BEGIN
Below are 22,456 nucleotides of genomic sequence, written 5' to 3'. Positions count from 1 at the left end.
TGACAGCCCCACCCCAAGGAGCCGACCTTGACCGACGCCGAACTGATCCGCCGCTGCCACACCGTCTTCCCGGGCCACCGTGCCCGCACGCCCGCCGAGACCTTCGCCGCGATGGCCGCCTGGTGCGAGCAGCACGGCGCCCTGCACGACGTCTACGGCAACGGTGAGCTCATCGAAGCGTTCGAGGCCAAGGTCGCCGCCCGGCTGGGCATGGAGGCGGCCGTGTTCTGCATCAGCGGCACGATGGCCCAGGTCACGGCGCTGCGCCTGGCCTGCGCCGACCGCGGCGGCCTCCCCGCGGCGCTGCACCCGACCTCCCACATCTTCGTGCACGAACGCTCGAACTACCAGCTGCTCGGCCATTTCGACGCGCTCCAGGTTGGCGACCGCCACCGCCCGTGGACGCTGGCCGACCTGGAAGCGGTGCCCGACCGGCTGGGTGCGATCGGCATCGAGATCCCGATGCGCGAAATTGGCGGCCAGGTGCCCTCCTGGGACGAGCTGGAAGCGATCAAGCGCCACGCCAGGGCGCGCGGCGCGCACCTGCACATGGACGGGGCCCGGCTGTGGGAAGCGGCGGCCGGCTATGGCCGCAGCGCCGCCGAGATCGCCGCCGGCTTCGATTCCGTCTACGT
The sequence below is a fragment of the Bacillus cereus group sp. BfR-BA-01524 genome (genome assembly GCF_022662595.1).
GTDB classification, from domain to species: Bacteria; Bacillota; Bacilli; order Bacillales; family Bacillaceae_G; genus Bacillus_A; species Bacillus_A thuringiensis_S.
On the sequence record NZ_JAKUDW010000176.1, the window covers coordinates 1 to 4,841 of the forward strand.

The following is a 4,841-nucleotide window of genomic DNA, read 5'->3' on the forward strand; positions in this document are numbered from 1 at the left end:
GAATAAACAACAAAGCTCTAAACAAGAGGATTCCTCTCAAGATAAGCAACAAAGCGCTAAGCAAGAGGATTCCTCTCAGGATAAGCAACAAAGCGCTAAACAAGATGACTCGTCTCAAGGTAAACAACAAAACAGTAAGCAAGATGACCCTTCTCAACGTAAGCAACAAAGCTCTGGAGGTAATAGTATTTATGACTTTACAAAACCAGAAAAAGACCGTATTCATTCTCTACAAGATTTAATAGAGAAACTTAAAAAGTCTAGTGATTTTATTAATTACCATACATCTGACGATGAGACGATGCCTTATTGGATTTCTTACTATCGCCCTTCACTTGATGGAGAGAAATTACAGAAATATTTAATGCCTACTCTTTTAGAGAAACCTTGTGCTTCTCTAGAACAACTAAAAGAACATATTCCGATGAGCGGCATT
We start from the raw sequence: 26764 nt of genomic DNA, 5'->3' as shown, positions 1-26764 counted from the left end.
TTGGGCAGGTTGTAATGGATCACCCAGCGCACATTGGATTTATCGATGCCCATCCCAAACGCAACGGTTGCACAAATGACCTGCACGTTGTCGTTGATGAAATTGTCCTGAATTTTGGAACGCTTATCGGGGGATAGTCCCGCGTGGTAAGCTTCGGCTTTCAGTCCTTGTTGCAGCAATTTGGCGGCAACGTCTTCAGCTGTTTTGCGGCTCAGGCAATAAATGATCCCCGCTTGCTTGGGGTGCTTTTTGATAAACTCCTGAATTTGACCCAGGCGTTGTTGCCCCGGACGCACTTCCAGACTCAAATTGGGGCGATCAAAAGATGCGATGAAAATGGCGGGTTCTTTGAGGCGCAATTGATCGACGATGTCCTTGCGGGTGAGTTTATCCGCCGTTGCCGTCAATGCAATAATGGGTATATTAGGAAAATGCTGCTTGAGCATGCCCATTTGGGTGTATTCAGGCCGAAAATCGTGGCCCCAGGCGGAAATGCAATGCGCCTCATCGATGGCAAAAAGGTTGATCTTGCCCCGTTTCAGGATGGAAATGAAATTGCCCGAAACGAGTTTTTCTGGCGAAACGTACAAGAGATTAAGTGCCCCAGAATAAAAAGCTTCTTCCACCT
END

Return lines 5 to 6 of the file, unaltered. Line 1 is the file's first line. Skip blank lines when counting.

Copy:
On the sequence record NZ_JAKUDW010000176.1, the window covers coordinates 1 to 4,841 of the forward strand.

The following is a 4,841-nucleotide window of genomic DNA, read 5'->3' on the forward strand; positions in this document are numbered from 1 at the left end: